An illustration of François lOlonnais from a 1684 edition of The History of the Bucaneer of America
|Died||1669 (aged 38–39)|
In what is now Darién Province, Panama
|Nickname||Flail of the Spanish|
|Years active||c. 1660 – c. 1668|
|Base of operations||Caribbean|
Jean-David Nau (pronounced [ʒɑ̃ david no]) (c. 1630 – c. 1669), better known as François l'Olonnais (pronounced [fʁɑ̃swa lolɔnɛ]) (also l'Olonnois, Lolonois and Lolona), was a French pirate active in the Caribbean during the 1660s.
In his 1684 account The History of the Buccaneers of America, Alexandre Exquemelin notes l'Olonnais' place of birth as les Sables-d'Olonne, Kingdom of France. He first arrived in the Caribbean as an indentured servant during the 1650s. By 1660 his servitude was complete. He began to wander various islands before arriving in Saint-Domingue – in what is now Haiti – and becoming a buccaneer. He preyed upon shipping from the Spanish West Indies and the Spanish Main.
A year or two (dates regarding l'Olonnais are uncertain) into his piratical career, l'Olonnais was shipwrecked near Campeche in Mexico. A party of Spanish soldiers attacked l'Olonnais and his crew, killing almost the entire party. L'Olonnais himself survived by covering himself in the blood of others and hiding amongst the dead.
After the Spanish departed, l'Olonnais, with the assistance of some escaped slaves, made his way to the island of Tortuga. A short time later, he and his crew held a town hostage, demanding a ransom from its Spanish rulers. The governor of Havana[who?] sent a ship to kill l'Olonnais' party. l'Olonnais captured and beheaded the entire raiding crew save one, whom he spared so that a message could be delivered to Havana: "I shall never henceforward give quarter to any Spaniard whatsoever."
In 1666 l'Olonnais sailed from Tortuga with a fleet of eight ships and a crew of 440 pirates to sack Maracaibo in what is modern day Venezuela, joining forces with fellow buccaneer Michel le Basque. En route, l'Olonnais crossed paths with a Spanish treasure ship which he captured, along with its cargo of cocoa beans, gemstones and more than 260,000 Spanish dollars.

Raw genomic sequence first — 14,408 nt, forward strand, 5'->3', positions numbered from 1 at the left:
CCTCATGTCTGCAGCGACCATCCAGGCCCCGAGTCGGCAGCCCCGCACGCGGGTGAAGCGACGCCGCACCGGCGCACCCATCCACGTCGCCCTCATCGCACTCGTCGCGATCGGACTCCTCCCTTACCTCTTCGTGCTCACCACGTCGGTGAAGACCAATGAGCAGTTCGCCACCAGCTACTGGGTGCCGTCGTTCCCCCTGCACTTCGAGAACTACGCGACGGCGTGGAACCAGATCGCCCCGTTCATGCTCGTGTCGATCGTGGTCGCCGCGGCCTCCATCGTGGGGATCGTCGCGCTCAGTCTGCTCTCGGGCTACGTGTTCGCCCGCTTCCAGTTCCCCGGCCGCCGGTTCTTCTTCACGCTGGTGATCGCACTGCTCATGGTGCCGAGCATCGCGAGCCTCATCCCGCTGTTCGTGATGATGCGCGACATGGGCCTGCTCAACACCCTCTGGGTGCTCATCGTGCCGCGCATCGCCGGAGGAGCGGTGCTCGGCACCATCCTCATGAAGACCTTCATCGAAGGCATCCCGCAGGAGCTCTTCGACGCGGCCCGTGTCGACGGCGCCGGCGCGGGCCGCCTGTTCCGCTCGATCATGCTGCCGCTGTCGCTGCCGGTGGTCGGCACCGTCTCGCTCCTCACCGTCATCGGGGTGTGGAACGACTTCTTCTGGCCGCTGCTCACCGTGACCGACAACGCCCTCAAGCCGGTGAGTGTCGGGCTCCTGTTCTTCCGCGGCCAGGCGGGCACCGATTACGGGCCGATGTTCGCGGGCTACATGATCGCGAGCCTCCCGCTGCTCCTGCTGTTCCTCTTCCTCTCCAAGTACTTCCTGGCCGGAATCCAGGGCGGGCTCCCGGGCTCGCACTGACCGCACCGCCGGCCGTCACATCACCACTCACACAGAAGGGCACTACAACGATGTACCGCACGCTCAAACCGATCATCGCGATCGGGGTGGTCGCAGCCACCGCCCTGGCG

At the time the entrance to Lake Maracaibo and thus the city itself was defended by the San Carlos de la Barra Fortress with sixteen guns, which was thought to be impregnable. L'Olonnais approached it from its undefended landward side and took it in few hours. He then proceeded to pillage the city, and found that most of the residents had fled and that their gold had been hidden. L'Olonnais' men tracked down the residents and tortured them until they revealed the location of their possessions. They also seized the fort's cannon and demolished most of the town's defence walls to ensure that a hasty retreat was possible.
L'Olonnais himself was an expert torturer, and his techniques included slicing portions of flesh off the victim with a sword, burning them alive, or tying knotted "woolding" (rope bound around a ship's mast to strengthen it) around the victim's head until their eyes were forced out.
Over the following two months, l'Olonnais and his men raped, pillaged and eventually burned much of Maracaibo before moving to San Antonio de Gibraltar, on the eastern shore of Lake Maracaibo. Despite being outnumbered the pirates slaughtered 500 soldiers of Gibraltar's garrison and held the city for ransom. Despite the payment of the ransom (20,000 pieces of eight and five hundred cattle), l'Olonnais continued to ransack the city acquiring a total of 260,000 pieces of eight, gems, silverware, silks as well as a number of slaves. Word of his attack on Maracaibo and Gibraltar reached Tortuga, and l'Olonnais earned a reputation for his ferocity and cruelty. He was given the nickname "The Bane of Spain" (French: Fléau des Espagnols).
Seven hundred pirates enlisted with l'Olonnais when he mounted his next expedition, this time to the Central American mainland. In 1667, after pillaging Puerto Cavallo on the coast of Honduras, l'Olonnais was ambushed by a large force of Spanish soldiers while en route to San Pedro. Only narrowly escaping with his life, l'Olonnais captured two Spaniards. Exquemelin wrote:
"He drew his cutlass, and with it cut open the breast of one of those poor Spanish, and pulling out his heart with his sacrilegious hands, began to bite and gnaw it with his teeth, like a ravenous wolf, saying to the rest: I will serve you all alike, if you show me not another way".
Horrified, the surviving Spaniard showed l'Olonnais a clear route to San Pedro. L'Olonnais and the few men still surviving were repelled, and retreated back to their ship. They ran aground on a shoal on the coast of Darién, a modern-day province of Panama. Unable to dislodge their craft, they headed inland to find food. They were captured by the indigenous Kuna tribe, which killed l'Olonnais. Exquemelin wrote that the natives:
"...tore him in pieces alive, throwing his body limb by limb into the fire and his ashes into the air; to the intent no trace nor memory might remain of such an infamous, inhuman creature".
At some point before his death he sailed briefly to Jamaica to sell off a prize ship. It was purchased in 1668 by Roc Brasiliano, who sailed with Jelles de Lecat against the Spanish alongside Henry Morgan.